LOS ANGELES, Oct. 20 /PRNewswire/ – Al Pacino has been selected by the American Film Institute’s (AFI) Board of Trustees to receive the 35th AFI Life Achievement Award, the highest honor for a career in film, it was announced today by Sir Howard Stringer, chair of the AFI Board of Trustees. The award will be presented to Pacino at a gala tribute in Los Angeles on June 7, 2007.
"I am moved and honored to be considered for such a prestigious award," said Pacino.
"Al Pacino is an icon of American film," said Stringer. "He has created some of the great characters in the movies – from Michael Corleone to Tony Montana to Roy Cohn. His career inspires audiences and artists alike, with each new performance a master class for a generation of actors to follow. AFI is proud to present him with its 35th Life Achievement Award."
"Al Pacino is that rare combination of consummate craftsman and genuine star," said Bonnie Hammer, President, USA Network and SCI FI Channel. "We’re thrilled to join AFI in a celebration of his outstanding career."
USA Network will broadcast the 35th AFI Life Achievement Award tribute in June, 2007. Bob Gazzale, who served as executive producer and writer of AFI’s Tributes to George Lucas, Meryl Streep, Robert De Niro and Sean Connery, will continue in these roles.
About Al Pacino
AL PACINO is an eight-time Academy Award nominee. After having received Best Actor nominations for … AND JUSTICE FOR ALL, THE GODFATHER PART II, DOG DAY AFTERNOON and SERPICO (which also earned him a Golden Globe Award), Pacino won an Oscar for Best Actor for his performance as Lt. Colonel Frank Slade in SCENT OF A WOMAN (for which he also won a Golden Globe Award).
He received three nominations as Best Supporting Actor for his roles as Michael Corleone in THE GODFATHER, DICK TRACY (he also won a 1990 American Comedy Award for this role), and in David Mamet’s screen adaptation of GLENGARRY GLEN ROSS.
In 2005, Pacino starred as Shylock in an adaptation of Shakespeare’s MERCHANT OF VENICE, directed by Michael Radford. In 2004, he won an Emmy for his portrayal of Roy Cohn in HBO’s television adaptation of Tony Kushner’s play Angels in America for director Mike Nichols. Earlier that year he was seen on-stage as King Herod in Oscar Wilde’s Salome both off-Broadway in Brooklyn and on Broadway and as Arturo Ui in Bertolt Brecht’s The Resistible Rise of Arturo Ui at Pace University.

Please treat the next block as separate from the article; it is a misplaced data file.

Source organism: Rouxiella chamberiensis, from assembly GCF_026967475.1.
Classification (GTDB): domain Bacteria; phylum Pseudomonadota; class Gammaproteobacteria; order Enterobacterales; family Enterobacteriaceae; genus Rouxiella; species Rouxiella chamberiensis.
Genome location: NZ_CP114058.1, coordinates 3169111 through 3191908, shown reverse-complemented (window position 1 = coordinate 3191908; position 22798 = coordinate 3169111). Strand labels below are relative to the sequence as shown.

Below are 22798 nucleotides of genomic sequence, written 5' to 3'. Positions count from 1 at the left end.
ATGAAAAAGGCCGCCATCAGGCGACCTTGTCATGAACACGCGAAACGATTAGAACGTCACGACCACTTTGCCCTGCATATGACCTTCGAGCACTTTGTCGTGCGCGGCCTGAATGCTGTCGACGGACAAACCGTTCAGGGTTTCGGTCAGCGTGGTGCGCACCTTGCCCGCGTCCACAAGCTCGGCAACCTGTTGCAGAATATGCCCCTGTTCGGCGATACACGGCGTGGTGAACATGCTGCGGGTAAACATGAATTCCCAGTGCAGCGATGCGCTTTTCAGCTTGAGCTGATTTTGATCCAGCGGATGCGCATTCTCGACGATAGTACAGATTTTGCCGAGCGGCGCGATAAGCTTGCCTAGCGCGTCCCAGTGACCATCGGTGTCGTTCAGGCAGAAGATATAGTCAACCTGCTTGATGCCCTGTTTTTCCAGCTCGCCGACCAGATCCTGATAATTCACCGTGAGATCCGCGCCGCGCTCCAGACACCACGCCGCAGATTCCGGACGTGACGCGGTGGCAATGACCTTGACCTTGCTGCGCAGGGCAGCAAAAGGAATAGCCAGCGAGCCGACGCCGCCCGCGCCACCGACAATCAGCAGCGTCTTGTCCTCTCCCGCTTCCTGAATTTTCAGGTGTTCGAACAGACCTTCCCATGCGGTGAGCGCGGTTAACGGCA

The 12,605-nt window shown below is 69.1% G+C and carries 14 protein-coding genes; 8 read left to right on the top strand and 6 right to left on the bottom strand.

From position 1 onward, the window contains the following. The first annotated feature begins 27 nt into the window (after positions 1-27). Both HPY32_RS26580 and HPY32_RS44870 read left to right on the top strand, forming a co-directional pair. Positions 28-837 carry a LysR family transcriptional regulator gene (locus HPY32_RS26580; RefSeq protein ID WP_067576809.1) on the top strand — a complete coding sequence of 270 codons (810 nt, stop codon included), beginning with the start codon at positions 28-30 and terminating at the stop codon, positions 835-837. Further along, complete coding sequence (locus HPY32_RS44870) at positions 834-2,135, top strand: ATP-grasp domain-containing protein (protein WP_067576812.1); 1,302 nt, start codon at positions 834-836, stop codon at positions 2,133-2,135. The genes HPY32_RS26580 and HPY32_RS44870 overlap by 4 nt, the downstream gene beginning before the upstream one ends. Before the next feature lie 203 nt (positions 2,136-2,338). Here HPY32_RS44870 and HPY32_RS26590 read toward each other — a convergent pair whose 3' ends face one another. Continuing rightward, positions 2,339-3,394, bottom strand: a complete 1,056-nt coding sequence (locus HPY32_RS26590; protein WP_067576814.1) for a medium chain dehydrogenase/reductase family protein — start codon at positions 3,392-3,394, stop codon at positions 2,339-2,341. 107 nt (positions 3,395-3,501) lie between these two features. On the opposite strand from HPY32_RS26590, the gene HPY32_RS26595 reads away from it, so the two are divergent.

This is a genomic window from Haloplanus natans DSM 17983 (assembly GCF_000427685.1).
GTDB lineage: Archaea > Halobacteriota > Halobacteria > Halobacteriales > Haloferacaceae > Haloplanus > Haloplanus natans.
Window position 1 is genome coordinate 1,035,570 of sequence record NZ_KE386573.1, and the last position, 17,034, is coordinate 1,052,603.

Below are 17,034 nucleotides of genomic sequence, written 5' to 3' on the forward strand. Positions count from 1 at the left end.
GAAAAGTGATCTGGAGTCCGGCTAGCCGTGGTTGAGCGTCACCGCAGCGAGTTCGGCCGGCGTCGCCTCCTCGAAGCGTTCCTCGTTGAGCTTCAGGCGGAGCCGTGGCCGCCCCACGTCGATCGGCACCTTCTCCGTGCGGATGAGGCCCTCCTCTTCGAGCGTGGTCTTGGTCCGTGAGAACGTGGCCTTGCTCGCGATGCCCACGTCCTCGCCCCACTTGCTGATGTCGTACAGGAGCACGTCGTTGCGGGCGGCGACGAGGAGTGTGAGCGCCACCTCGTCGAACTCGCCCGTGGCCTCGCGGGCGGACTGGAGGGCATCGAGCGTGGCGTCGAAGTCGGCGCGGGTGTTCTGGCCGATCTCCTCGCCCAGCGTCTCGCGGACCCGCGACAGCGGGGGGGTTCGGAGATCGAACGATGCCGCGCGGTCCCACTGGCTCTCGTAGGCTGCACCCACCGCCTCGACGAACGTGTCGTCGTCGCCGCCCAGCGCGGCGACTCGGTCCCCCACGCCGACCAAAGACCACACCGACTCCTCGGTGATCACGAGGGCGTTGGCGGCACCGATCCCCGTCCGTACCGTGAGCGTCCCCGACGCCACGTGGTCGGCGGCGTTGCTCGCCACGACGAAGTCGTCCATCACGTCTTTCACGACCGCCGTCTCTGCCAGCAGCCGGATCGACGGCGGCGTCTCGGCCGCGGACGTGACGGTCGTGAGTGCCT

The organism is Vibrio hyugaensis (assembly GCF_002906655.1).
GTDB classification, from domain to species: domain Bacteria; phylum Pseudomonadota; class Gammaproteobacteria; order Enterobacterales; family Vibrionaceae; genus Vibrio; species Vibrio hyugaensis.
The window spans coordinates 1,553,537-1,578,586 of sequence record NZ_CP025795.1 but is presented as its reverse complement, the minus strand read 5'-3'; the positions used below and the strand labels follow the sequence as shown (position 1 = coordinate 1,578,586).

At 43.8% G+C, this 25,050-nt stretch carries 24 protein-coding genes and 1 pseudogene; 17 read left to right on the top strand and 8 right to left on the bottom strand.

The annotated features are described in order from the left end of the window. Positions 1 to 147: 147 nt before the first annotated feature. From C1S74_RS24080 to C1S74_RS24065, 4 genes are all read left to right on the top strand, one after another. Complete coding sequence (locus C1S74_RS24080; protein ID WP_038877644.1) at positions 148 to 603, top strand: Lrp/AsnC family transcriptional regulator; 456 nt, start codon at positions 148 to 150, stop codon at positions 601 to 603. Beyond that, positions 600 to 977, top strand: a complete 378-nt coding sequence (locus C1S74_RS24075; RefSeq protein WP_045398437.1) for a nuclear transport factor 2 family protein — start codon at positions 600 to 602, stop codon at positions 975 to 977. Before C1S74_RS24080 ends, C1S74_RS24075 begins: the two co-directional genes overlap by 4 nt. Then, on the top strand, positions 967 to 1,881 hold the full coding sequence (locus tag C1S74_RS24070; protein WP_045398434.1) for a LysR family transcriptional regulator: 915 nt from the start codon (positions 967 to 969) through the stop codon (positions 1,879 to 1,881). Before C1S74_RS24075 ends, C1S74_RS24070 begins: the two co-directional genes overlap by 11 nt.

His other recent film credits include Miramax Film’s PEOPLE I KNOW for director Dan Algrant and Disney’s THE RECRUIT in which he starred with Colin Farrell. In 2002, Pacino starred with Robin Williams and Hilary Swank in Christopher Nolan’s INSOMNIA and in writer-director Andrew Niccol’s SIMONE. In late 1999, Pacino was seen in THE INSIDER for Touchstone Pictures. In the film, he played 60 MINUTES reporter Lowell Bergman and starred opposite Russell Crowe and Christopher Plummer. Michael Mann directed this film, which received seven Academy Award nominations. Pacino also starred in Oliver Stone’s football saga, ANY GIVEN SUNDAY, where he portrayed a football coach and starred opposite Cameron Diaz, James Woods and Dennis Quaid.
In 2000, Pacino completed his second directorial effort, CHINESE COFFEE, a film in which he also stars and produced. This film is based on a play written by Ira Lewis that Pacino performed at Circle in the Square in 1992. The story revolves around a conversation between a Greenwich Village writer and his friend, as they talk about friendship, love and dreams.
He also directed and starred in LOOKING FOR RICHARD, a meditation on Shakespeare’s Richard III, which he conceived and directed (and for which he received the Outstanding Directorial Achievement for a Documentary award from the Director’s Guild of America). The film also starred Winona Ryder, Alec Baldwin and Aidan Quinn.